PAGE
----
Justice must not only be done, it must be seen to be done: except, perhaps, when a taxpayer tries to prosecute Kathleen Wynne – part 3

In Part 1 of this series, I explained a little of the background of the ongoing Presto scandal, which has already cost Ontario taxpayers half-a-billion dollars – and how a concerned taxpayer (hereafter referred to as CT) had searched for who was behind this…and discovered the documents had been signed by none other than Kathleen Wynne, then Ontario Minister of Transportation and now the Premier of Ontario.

In Part 2 of this series, I explained a bit of how the Canadian/Ontario justice system function:  in order to safeguard from a government that will either fail to bring charges against certain individuals or will not uphold certain laws, each and every citizen has the power to, as a private person, lay criminal charges.  However, this safety-valve (a citizen-empowering protection against a corrupt government) is immediately eviscerated by permitting the government of the day, called ‘The Crown’ and represented by the office of the Attorney General of Ontario, who both employs all the crown prosecutors and is appointed by/serves at the pleasure of the Premier of Ontario, can take over any private prosecution and stay the charges for ever….and the example of Gary McHale in Caledonia was explained.  (This very legal precedent was cited heavily by The Crown representative in this court hearing.)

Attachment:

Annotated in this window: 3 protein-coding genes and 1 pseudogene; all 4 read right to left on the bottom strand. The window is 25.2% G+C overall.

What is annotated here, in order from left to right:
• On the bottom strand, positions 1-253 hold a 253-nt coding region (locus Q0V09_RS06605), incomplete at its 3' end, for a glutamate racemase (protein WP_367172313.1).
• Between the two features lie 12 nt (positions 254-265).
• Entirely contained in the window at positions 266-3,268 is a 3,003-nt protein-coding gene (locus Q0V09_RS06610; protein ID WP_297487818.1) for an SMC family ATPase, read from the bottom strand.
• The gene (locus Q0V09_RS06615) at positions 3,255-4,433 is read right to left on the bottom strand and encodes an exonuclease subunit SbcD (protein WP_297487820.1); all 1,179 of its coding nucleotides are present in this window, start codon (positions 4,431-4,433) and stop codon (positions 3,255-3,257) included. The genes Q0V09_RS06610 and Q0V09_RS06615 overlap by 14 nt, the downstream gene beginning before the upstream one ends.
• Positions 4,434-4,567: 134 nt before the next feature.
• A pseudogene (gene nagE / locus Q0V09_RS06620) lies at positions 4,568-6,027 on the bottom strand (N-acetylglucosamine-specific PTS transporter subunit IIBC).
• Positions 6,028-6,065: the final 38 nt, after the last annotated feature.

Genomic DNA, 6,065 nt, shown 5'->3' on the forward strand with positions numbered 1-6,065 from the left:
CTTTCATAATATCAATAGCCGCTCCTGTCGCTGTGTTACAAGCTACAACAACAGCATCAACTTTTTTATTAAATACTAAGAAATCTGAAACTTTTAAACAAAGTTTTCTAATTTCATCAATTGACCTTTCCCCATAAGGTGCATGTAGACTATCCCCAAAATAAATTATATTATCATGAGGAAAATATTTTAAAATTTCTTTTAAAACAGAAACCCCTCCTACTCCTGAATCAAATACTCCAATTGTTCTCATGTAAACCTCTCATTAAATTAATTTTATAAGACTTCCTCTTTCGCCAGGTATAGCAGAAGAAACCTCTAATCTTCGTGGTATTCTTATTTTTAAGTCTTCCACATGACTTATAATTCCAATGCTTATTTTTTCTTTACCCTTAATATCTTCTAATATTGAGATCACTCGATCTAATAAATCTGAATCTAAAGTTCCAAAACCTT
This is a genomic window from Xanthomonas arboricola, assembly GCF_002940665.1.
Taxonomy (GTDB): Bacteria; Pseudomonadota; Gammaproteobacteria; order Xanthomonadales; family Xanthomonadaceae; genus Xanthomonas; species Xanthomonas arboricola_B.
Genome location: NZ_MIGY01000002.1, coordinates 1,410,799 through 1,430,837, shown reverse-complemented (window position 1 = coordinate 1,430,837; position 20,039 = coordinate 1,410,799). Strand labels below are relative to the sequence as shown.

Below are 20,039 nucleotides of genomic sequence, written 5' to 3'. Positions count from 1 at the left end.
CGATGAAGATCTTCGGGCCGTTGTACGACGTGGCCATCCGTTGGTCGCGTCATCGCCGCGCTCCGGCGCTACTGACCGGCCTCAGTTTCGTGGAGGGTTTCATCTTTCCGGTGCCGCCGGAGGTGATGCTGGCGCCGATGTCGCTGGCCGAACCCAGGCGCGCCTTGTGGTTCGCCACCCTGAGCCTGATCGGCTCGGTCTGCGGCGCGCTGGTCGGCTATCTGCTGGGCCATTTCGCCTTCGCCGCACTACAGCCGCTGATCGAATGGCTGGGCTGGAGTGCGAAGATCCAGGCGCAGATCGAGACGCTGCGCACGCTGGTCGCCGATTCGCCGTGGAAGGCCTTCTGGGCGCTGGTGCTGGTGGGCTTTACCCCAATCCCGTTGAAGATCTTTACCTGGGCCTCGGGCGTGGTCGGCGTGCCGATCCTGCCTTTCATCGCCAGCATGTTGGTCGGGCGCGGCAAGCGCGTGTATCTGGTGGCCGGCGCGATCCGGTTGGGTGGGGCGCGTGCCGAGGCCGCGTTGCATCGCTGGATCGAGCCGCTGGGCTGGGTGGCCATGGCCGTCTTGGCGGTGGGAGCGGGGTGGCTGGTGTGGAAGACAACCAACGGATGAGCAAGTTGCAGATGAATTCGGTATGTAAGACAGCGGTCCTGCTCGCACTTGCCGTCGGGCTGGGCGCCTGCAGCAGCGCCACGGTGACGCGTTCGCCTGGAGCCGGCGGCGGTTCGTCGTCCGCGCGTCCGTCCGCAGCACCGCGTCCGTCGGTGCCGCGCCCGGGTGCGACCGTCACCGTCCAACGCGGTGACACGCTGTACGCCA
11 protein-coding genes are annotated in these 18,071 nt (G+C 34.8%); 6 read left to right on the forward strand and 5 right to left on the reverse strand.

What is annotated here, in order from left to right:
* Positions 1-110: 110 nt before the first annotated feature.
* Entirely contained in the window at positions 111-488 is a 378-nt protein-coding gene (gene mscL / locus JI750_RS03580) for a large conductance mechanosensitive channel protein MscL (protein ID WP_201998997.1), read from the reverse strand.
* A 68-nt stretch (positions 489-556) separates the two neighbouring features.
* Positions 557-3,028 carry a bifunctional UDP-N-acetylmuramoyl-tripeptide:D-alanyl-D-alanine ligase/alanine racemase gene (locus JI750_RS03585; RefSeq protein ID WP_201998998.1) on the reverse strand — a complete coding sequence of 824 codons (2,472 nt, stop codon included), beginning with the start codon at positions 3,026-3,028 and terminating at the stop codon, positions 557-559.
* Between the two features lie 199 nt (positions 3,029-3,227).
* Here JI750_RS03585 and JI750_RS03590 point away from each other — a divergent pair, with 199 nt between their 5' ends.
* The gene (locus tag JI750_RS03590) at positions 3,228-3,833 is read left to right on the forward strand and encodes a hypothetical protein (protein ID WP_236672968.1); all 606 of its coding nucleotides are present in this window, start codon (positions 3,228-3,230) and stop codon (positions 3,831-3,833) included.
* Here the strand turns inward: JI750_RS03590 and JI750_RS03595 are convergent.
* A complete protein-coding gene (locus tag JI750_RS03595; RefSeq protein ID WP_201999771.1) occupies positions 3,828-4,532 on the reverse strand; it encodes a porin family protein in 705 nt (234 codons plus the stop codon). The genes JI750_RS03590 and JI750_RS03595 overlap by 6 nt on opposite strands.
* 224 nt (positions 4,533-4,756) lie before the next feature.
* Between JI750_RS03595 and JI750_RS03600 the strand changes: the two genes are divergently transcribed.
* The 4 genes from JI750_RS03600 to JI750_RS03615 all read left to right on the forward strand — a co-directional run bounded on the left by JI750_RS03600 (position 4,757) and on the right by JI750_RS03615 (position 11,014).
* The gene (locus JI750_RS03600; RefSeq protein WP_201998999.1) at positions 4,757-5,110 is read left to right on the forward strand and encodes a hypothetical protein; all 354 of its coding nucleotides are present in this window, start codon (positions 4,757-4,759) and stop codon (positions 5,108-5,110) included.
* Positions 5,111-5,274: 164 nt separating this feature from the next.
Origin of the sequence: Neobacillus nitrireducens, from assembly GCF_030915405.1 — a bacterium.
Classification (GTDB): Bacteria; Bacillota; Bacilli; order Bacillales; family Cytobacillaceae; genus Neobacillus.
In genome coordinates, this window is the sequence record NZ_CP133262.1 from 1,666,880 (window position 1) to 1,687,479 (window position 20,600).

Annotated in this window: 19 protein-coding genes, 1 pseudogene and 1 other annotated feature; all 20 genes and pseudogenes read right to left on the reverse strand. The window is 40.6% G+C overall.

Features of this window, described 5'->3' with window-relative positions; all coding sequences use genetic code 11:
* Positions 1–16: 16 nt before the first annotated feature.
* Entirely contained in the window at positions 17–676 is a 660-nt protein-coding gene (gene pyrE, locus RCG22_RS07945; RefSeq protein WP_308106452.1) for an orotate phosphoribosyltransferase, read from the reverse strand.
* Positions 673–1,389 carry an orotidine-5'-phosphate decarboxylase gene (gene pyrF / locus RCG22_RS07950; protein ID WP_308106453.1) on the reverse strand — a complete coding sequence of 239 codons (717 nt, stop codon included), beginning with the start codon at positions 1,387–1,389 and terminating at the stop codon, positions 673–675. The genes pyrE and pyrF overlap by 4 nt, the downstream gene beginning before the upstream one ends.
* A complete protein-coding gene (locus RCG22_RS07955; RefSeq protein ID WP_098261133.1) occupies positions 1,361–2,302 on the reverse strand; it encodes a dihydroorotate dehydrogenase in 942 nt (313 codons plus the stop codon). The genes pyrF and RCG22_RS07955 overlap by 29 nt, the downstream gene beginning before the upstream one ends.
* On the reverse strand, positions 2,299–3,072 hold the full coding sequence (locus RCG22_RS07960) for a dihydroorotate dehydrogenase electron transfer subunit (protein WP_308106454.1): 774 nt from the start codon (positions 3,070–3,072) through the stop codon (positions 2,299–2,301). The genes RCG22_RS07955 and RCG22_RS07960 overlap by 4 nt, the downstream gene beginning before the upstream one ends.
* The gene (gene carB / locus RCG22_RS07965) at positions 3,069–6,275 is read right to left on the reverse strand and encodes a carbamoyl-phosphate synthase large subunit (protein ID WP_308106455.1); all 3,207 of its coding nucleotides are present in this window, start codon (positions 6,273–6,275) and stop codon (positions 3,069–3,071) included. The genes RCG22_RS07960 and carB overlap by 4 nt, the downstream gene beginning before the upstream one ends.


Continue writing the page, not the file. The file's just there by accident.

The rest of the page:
Which is what brings us to Monday’s court hearing:  The Municipal Taxpayer Advocacy Group founder (CT – conscientious taxpayer) had brought a private prosecution against Kathleen Wynne, due to her signature on the letter which seems (at least, to my untrained eye, as well as CT’s, I suspect) to be extorting the Jim Watson and the City of Ottawa, in order to force him to both accept the inferior and overpriced ‘Presto’ bid for introducing electronic payment on our public transit system as well as making it almost impossible to collect late/non-performance penalties from that particular contractor.  The Crown took over his case – and chose not to proceed with it – meaning the charges would never see the light of day.

So, CT challenged The Crown’s takeover of his case.

And lost….for various, not necessarily ‘farious’ (as opposed to ‘nefarious’) reasons.

CT had appealed that takeover – and The Crown brought about a motion to ‘summarily dismiss’ his appeal:  and this was the subject of Monday’s hearing.


In order to win and get his case back, The Crown argued, it was now necessary for CT to prove that there was some abuse of process in The Crown taking over his prosecution of Kathleen Wynne.

CT disagreed, saying he just had to prove that since the accused is the Attorney General’s employer, and by extension the employer of The Crown’s prosecutors, they are in a conflict of interest position in taking over his private criminal prosecution:  and therefore must recuse themselves from the case and turn it over to the Federal Director Public Prosecutions.

CT even cited an Alberta precedent for this – even the appearance of a potential conflict of interest requires The Crown to kick the case to a different level of goernment, like, say, the Feds (who do not, ultimately, answer to Kathleen Wynne, their current employer).